Collin's been a movie critic since 2009. In real life he works in marketing and is also a novelist ("Good Riddance" published in Oct 2015).
The problem with being the guy behind The Sixth Sense is… well— being the guy behind The Sixth Sense. Audiences have spent the last 20 years hoping writer-director M. Night Shyamalan could offer something as good as his 1999 juggernaut, but it hasn’t happened yet. His immediate follow-up, 2000’s Unbreakable, almost did the trick, but we’ve also gotten The Last Airbender, almost certainly the worst film of 2010. And scattered around them were the poor-to-mediocre Signs, The Happening, and The Village. Lately, 2015’s The Visit and 2017’s Split proved a welcome return to form for Shyamalan, and though they didn’t quite measure up, they were among the better reasons to hit the cineplex in their respective years.
Now comes Glass, the sequel to Split, which itself was a surprise sequel to Unbreakable, to complete the so-called Eastrail 177 Trilogy. (A word of warning: If haven’t seen one or both prior films, don’t bother with Glass; Shyamalan jumps right in without any backstory, recap, or refresher.) Picking up immediately after the events of Split, Glass joins the world of the two prequels by having Unbreakable’s David “The Overseer” Dunn (Bruce Willis) take it on himself to track down Kevin Wendell “The Horde” Crumb (James McAvoy), the 24-personality, dissociative identity disorder patient who wreaked havoc in Split. When Dunn finally catches up with Crumb, both get arrested by the police and are locked up at the local psychiatric hospital under the care of Dr. Ellie Staple (Sarah Paulson).
Staple is an expert on patients considering themselves superheroes and is already treating Elijah “Mr. Glass” Price (Samuel L. Jackson). The more she tries to convince all three patients that they do not have super powers and may, in fact, have been brainwashed by a comic book culture, the more clear it becomes that we’re headed for an inevitable grand finale showdown. Shyamalan, in fact, teases it throughout the movie with not-too-subtle background news reports that tout the opening of Philadelphia's newest skyscraper; Mr. Glass, it turns out, has picked the event as the setting for the big “good vs. evil” showdown between The Overseer and The Horde.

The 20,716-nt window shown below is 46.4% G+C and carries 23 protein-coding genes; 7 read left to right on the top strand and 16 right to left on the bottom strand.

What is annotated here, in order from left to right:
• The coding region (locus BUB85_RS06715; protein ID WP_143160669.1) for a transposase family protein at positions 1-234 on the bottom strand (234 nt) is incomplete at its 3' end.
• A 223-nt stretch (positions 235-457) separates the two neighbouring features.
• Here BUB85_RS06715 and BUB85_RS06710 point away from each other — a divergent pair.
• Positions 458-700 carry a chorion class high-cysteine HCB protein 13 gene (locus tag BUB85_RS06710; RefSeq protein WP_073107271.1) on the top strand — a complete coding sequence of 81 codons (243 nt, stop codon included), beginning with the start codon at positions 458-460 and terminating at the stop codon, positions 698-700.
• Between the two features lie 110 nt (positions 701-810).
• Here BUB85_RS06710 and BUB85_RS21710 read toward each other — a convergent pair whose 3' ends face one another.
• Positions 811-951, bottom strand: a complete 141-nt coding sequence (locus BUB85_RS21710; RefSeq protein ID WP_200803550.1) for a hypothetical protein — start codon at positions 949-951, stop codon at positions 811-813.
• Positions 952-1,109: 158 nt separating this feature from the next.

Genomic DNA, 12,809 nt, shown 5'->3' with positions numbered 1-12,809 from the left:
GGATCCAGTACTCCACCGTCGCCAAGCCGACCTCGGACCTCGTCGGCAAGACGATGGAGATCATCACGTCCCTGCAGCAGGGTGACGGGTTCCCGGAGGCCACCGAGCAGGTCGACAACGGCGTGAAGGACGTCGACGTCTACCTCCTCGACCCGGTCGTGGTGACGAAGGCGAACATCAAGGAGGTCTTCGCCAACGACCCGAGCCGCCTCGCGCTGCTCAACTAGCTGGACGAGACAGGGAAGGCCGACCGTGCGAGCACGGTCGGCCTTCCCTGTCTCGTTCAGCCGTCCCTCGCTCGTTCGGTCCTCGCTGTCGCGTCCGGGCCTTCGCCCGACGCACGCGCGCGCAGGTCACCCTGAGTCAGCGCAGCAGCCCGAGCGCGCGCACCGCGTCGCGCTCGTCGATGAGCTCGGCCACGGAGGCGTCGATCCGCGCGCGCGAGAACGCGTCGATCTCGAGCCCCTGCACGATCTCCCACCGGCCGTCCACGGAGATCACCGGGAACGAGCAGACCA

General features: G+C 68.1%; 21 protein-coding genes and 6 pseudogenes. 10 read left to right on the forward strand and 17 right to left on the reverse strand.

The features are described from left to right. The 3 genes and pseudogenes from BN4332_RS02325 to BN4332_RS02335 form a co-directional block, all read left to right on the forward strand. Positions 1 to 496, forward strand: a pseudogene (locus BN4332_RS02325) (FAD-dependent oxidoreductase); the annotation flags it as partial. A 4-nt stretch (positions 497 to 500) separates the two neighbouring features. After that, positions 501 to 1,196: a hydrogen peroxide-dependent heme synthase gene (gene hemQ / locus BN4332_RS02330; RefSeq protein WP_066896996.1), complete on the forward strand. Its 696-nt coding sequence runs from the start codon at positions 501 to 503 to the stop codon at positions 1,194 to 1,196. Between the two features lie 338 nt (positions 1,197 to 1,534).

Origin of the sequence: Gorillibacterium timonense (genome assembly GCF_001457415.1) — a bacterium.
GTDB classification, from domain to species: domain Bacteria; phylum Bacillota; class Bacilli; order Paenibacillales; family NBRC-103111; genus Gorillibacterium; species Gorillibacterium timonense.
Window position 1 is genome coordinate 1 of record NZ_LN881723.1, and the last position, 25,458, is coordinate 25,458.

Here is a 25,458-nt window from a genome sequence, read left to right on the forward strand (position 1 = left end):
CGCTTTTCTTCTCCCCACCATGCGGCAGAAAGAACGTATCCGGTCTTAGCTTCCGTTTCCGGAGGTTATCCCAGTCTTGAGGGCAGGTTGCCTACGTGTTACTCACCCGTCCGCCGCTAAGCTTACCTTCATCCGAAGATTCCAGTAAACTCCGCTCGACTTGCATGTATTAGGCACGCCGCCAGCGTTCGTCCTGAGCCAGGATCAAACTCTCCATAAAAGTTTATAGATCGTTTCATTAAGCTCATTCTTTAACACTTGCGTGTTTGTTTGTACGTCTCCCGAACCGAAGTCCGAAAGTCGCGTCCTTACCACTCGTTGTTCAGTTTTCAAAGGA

The fact that it never materializes and is instead replaced with another of Shyamalan’s last-second twists should come as a surprise to no one, but it’s also the last straw in a decent-sized line of issues that keeps the movie from landing with the impact it should. Chief among Glass’s shortcomings is the startling lack of action and suspense, especially for the final leg of a trilogy that had teemed with both to date. There were moments that Split was downright terrifying, and Unbreakable’s slow burn was generously peppered with creepy, intense moments that kept the train rolling down the tracks (pun intended). Instead Glass affords us with a lot of talking (most of which is Staple-droned psychobabble), and though McAvoy’s electric performance is even more admirable than his work in Split, Willis and Jackson seem to be catatonic throughout (in Jackson’s case, his Mr. Glass actually is).
Among the plusses (along with McAvoy) are the clever and interesting camera work by cinematographer Michael Gioulakis and a scene-stealing performance from Anna Taylor-Joy, who reprises her role as Casey from Split, but neither is enough to make Glass as good as it could (and, frankly, should) have been. No, thankfully, it’s no Signs, but it still leaves Shyamalan on the hunt for his elusive Woozle, anything that might be able to equal the talents he first flashed 20 years ago.